10 Things to Know About Ministry Among the Poor

by Mez McConnell February 21, 2019

1. Please stop thinking of ministry to the poor only in terms of mercy ministry.

Often, well meaning rich churches and/or middle-class Christians come into financially poorer communities to do good works, usually in the form of a handout or some form of debt counseling. Then, if anybody happens to get saved, they are encouraged to go to a church outside their community and culture. As a result, these new believers are forced to assimilate to middle-class cultural values and norms. The best mercy ministry is a healthy, local gospel church peaching the gospel, loving the poor, and discipling people right at the heartbeat of our schemes.

2. We need to rethink current theological training and strategies for reaching into urban settings & our training processes for church leaders in poor communities.

Most theological institutions merely service the educated middle and upper classes. We need to push back on the lie that only people with Higher Education degrees can be ministers. 20schemes is developing a vocational model of theological training for its leaders and practitioners. Too often, vocational training is seen as inferior to formal Higher Ed training when nothing could be further from the truth, at least up to the undergraduate level. We need to train indigenous leaders. In middle-class churches, the cream rises to the top in terms of leadership development. In the schemes, we need to dig around in the dirt and the coal to find the gold.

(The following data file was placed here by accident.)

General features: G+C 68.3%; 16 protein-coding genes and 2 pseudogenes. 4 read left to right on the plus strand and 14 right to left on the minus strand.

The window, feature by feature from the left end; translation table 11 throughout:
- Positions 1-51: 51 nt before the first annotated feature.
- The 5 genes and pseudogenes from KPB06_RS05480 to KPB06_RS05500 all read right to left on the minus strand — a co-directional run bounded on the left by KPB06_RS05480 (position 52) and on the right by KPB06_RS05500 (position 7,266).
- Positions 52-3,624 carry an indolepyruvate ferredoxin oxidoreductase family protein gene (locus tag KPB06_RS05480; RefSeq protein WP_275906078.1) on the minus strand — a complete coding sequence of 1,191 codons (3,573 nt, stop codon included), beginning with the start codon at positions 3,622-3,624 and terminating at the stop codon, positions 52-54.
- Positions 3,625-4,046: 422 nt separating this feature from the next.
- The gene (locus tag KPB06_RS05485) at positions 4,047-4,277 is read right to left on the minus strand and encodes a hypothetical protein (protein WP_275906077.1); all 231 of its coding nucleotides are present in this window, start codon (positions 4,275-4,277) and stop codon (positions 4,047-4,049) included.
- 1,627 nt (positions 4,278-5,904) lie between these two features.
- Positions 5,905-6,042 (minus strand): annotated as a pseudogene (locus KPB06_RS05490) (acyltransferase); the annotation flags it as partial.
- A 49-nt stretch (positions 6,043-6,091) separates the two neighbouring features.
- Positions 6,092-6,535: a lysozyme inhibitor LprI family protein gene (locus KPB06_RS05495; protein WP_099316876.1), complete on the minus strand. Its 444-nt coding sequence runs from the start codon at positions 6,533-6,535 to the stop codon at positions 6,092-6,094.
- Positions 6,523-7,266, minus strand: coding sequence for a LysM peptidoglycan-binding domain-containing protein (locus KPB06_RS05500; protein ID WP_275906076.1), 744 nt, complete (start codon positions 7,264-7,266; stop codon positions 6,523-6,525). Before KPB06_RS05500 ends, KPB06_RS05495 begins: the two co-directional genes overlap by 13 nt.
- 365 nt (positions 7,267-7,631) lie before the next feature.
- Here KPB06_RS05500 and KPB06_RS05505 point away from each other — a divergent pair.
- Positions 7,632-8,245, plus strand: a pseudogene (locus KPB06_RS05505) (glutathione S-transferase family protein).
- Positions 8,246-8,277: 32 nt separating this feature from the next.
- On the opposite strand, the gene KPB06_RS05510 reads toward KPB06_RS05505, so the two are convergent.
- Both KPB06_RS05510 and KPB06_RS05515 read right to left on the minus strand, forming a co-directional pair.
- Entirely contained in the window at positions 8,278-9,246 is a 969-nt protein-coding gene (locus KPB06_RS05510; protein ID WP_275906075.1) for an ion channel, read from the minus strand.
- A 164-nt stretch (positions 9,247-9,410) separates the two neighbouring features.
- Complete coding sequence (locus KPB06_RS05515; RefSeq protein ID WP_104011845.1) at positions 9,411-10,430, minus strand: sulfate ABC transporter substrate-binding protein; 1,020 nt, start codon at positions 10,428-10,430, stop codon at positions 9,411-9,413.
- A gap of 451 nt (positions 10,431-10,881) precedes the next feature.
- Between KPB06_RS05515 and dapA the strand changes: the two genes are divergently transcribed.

3. We need to return to a long-term approach to financing church plants in schemes.

Many middle-class, cash-rich churches simply do not understand this. They have bought into the middle-class business model approach to church-planting which expects financial independence within 3-5 years. A leading evangelical minister said this many years ago: "There is no money in planting among the poor." Of course he is right, which is why it is out of vogue. The cold, hard facts are that many church plants in our communities may not be viable for a decade or more. Some, however, will be and can be useful as training and development hubs.

4. We need to embrace and expect a culture of failure in our church-planting among the poor.

Much of educated, middle-class culture lives with a fear of failure. In our culture of spin, those that do fail are often sold and repackaged as something else. For instance, a pastor isn’t sacked from his church, he is "moving on to explore new opportunities." A church plant didn’t fail, it "succeeded for a season." This kind of language may sound spiritual, and in some cases may be true, but it isn’t helpful. It presents what we do as too clean-cut. In other words, it doesn’t reflect the realities on the ground. I expect at least 50% of church plants in poor communities to fail. They can’t all succeed, even though we want them to. The statistics for planting failure around the world are very high, but without failures, there can be no success.

5. Don’t believe the even bigger lie that only large churches with big budgets can plant churches in poor communities.

Niddrie Community Church has 80 members in one of Edinburgh’s poorest neighbourhoods and yet we have almost 60 staff spread across five cities. We support ministry in the UK and around the globe. A handful of small churches can achieve just as much, if not more, than one larger church if we get our heads together and work in partnership.